One of the biggest perks for many frequent flyers is the complimentary upgrades that come with elite status. At the highest end of privilege, members of legacy airline loyalty programs enjoy space-available, free upgrades to premium cabins in most domestic markets and certificates for the occasional international upgrade.

As loyalty programs have evolved over the last few years, however, those upgrades have been harder to secure. On the availability side, fewer upgrades are now open because airlines are now aggressively pricing premium cabins and actually selling the seats. When the seats do become available for upgrade, the process is also now harder.

Recently, American changed its upgrade policy to prioritize higher-spend travelers when considering two passengers at similar elite tiers. And both Delta and United recently took away complimentary upgrades for frequent flyers on the majority of premium transcontinental routes.

Now, Delta is reversing that policy. In a series of updates announced to its premium cabin customers last week, Delta said it would be bringing back same-day, complimentary upgrades on premium transcontinental routes — even those that operate with lie flat seats.

The upgrades will be limited to the day of travel and won’t clear in advance like typical elite upgrades. However, each premium seat will theoretically be filled with a paying or elite passenger under this new policy. Like typical complimentary upgrades, priority for the open seats will also fall to highest-tier Diamond elites first, so low-ranking SkyMiles members may find an upgrade unlikely.

Still, Delta’s move last week may be an indication that it is willing to start giving more perks to its premium SkyMiles members. As Delta’s loyalty program has shifted to a revenue-based model over the last several years, SkyMiles and the perks that it offers have contracted significantly to keep profits high. American and Delta too, have made similar moves.

Instead of profits, Delta now seems to be more motivated by competition. JetBlue’s premium Mint cabin has been making inroads with business travelers as many start considering product over loyalty. And all three legacy carriers have boosted catering options on transcontinental routes, largely in an effort to claim that they provide a marginally better product.

With free upgrades now in play for some SkyMiles members, Delta has a temporary competitive edge over JetBlue and United. American already offers the upgrades. Once the other carriers reach parity and provided profits stay strong, Delta would likely move onto the next small incremental improvement.

— Grant Martin

Skift Stories and More Expert Insight

IHG Partners With OpenTable and Grubhub to Reward Loyalty Members When They Eat Out — or In: InterContinental Hotels Group wants to make it more rewarding for its more than 100 million IHG Rewards Club members to book restaurants on OpenTable or order takeout on Grubhub.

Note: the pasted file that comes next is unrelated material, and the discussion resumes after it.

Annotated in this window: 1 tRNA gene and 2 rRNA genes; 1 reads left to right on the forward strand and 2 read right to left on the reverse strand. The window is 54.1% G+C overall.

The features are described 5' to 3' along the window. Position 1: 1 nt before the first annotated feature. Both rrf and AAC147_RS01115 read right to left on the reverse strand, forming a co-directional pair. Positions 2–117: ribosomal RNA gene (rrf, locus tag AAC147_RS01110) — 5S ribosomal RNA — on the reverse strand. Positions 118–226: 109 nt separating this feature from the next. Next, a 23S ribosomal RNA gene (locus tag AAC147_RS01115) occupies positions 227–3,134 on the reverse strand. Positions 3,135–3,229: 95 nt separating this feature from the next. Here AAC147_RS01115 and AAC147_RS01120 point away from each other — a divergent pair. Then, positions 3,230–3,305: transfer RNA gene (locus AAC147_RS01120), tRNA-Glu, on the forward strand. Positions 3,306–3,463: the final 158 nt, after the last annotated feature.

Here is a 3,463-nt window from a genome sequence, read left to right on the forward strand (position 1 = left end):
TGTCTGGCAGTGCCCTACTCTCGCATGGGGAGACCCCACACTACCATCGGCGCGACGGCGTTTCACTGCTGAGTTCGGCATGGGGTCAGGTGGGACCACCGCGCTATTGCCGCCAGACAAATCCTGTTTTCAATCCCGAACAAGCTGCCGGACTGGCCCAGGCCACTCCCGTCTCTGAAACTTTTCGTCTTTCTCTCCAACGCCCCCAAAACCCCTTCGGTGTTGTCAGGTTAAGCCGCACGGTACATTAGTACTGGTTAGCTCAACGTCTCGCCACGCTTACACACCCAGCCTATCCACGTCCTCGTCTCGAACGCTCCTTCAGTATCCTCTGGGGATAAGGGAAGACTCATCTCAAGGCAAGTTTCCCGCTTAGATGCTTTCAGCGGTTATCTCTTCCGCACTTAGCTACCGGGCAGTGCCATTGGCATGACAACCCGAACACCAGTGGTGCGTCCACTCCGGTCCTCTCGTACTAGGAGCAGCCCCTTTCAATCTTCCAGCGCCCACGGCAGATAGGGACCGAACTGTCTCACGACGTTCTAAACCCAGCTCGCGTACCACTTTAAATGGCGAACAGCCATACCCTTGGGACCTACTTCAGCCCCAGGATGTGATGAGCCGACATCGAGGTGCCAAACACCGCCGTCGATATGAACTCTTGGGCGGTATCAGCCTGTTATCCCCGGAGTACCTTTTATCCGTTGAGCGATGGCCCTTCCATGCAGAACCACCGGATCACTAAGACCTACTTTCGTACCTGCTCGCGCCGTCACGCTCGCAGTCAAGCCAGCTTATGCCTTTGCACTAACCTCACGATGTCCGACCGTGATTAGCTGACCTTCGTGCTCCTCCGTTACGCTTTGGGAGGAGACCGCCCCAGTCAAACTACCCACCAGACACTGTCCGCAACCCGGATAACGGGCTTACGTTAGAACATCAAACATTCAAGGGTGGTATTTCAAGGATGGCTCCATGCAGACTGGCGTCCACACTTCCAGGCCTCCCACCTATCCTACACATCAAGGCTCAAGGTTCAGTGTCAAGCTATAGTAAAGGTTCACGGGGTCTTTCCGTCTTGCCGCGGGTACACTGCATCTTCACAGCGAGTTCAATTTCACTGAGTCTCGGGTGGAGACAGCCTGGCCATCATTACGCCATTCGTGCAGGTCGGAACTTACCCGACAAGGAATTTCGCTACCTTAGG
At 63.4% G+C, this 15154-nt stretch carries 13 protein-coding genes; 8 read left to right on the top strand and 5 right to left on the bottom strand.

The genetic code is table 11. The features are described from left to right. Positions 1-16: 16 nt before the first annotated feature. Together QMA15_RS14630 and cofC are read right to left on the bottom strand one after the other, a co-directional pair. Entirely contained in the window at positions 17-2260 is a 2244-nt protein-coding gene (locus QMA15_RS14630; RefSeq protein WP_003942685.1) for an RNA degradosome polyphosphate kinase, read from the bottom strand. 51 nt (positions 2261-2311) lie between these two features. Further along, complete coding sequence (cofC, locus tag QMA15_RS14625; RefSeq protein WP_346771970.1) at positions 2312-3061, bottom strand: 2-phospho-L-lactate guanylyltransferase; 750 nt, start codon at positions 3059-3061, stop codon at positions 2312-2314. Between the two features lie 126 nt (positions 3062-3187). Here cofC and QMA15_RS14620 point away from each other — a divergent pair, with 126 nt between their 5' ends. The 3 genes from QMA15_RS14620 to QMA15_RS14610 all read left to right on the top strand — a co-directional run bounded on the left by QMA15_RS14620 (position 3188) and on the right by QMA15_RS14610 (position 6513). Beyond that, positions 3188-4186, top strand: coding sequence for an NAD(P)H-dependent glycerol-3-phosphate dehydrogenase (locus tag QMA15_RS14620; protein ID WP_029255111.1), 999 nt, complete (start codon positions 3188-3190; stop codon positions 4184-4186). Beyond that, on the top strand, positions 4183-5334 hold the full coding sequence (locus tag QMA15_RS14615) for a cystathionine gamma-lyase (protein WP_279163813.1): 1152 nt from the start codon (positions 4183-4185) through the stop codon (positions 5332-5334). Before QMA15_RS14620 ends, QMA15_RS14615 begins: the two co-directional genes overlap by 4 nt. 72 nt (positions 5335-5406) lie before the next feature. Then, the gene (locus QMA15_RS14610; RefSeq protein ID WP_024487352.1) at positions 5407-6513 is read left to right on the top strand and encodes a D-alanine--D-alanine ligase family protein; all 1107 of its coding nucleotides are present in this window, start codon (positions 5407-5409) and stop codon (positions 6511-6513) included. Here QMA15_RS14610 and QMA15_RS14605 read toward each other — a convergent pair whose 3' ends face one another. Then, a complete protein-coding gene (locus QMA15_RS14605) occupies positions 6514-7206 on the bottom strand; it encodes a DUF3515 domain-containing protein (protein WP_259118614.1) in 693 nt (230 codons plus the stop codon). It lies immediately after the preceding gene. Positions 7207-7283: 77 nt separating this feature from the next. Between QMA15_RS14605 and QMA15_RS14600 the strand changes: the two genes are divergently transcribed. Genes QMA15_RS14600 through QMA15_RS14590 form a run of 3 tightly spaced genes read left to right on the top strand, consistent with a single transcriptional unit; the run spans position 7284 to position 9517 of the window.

Gulf Airlines Targeted by New Senate Tax Bill: American airlines’ assault on their Gulf rivals just stepped up a level.

UK Asks Wealthiest Flyers to Fund New Departure Tax Freeze: Travelers flying long-haul from Britain in private planes and the premium cabins of jetliners will foot the bill for freezing departure taxes in coach, Chancellor of the Exchequer Philip Hammond said.

Delta Puts a Better Business Class on Routes Where Travelers Will Buy It: This weekend, Delta Air Lines announced it will add flatbeds to several domestic routes this spring, while removing them from a few international ones.

EasyJet Increases Fares Thanks to Problems at Rival Airlines: EasyJet Plc said its fares are set to gain this winter, buoyed by the collapse of carriers including UK-based Monarch Airlines Ltd. and capacity cuts at main European rival Ryanair Holdings Plc.

British Airways’ New ‘Walk of Shame’ Boarding Policy Provokes Furious Reaction: You’re only buying the flying: That’s the deal when you book a basic economy ticket on British Airways. To qualify for BA’s lowest fares on domestic and European flights, you surrender the right to check a bag and pre-select a seat. And, starting December 12, you’ll be last to board the plane.

When Does It Make Sense to Book Delta Basic Economy? Basic economy as a concept is insulting and greedy. In a time when airlines are hugely profitable, they’re implementing even more customer-unfriendly policies, and then they have the gall to couch an across-the-board fare hike as a way to give passengers more choices. They can all afford to generate some much-needed goodwill among their customer base, and they’ve chosen not to. And the fact that they all seem to copy each other like mindless parrots actually robs us of meaningful choice.

Sign up for Skift’s Business of Loyalty Newsletter

Photo Credit: A man sleeping in Delta One on an Airbus 330-300. One of the biggest perks for many frequent flyers is the complimentary upgrades that come with elite status. Delta Air Lines